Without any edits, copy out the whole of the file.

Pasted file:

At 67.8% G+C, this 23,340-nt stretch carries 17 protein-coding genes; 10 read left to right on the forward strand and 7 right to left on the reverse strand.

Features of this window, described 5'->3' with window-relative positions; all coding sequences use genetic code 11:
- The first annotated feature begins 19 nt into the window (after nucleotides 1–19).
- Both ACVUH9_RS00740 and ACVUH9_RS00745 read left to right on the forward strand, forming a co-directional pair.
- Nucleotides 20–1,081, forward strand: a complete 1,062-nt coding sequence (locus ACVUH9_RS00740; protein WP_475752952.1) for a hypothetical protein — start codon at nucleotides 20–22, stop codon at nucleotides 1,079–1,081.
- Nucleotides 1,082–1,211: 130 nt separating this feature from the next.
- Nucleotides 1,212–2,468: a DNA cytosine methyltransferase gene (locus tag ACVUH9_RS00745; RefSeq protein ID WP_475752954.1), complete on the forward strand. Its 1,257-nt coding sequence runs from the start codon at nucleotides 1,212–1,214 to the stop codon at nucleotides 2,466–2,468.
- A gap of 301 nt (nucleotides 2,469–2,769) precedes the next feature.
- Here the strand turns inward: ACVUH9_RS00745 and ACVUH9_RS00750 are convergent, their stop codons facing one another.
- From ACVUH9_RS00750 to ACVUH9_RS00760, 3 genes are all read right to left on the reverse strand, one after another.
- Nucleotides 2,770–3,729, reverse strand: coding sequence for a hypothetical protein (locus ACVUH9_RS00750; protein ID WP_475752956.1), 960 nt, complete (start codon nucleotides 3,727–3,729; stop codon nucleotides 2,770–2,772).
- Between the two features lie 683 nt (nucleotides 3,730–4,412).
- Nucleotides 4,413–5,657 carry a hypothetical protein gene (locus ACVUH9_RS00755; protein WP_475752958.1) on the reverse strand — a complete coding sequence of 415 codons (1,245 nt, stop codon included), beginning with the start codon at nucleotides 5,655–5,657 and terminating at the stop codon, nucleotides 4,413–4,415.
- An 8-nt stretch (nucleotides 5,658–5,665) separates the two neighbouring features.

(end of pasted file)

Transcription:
At 67.8% G+C, this 23,340-nt stretch carries 17 protein-coding genes; 10 read left to right on the forward strand and 7 right to left on the reverse strand.

Features of this window, described 5'->3' with window-relative positions; all coding sequences use genetic code 11:
- The first annotated feature begins 19 nt into the window (after nucleotides 1–19).
- Both ACVUH9_RS00740 and ACVUH9_RS00745 read left to right on the forward strand, forming a co-directional pair.
- Nucleotides 20–1,081, forward strand: a complete 1,062-nt coding sequence (locus ACVUH9_RS00740; protein WP_475752952.1) for a hypothetical protein — start codon at nucleotides 20–22, stop codon at nucleotides 1,079–1,081.
- Nucleotides 1,082–1,211: 130 nt separating this feature from the next.
- Nucleotides 1,212–2,468: a DNA cytosine methyltransferase gene (locus tag ACVUH9_RS00745; RefSeq protein ID WP_475752954.1), complete on the forward strand. Its 1,257-nt coding sequence runs from the start codon at nucleotides 1,212–1,214 to the stop codon at nucleotides 2,466–2,468.
- A gap of 301 nt (nucleotides 2,469–2,769) precedes the next feature.
- Here the strand turns inward: ACVUH9_RS00745 and ACVUH9_RS00750 are convergent, their stop codons facing one another.
- From ACVUH9_RS00750 to ACVUH9_RS00760, 3 genes are all read right to left on the reverse strand, one after another.
- Nucleotides 2,770–3,729, reverse strand: coding sequence for a hypothetical protein (locus ACVUH9_RS00750; protein ID WP_475752956.1), 960 nt, complete (start codon nucleotides 3,727–3,729; stop codon nucleotides 2,770–2,772).
- Between the two features lie 683 nt (nucleotides 3,730–4,412).
- Nucleotides 4,413–5,657 carry a hypothetical protein gene (locus ACVUH9_RS00755; protein WP_475752958.1) on the reverse strand — a complete coding sequence of 415 codons (1,245 nt, stop codon included), beginning with the start codon at nucleotides 5,655–5,657 and terminating at the stop codon, nucleotides 4,413–4,415.
- An 8-nt stretch (nucleotides 5,658–5,665) separates the two neighbouring features.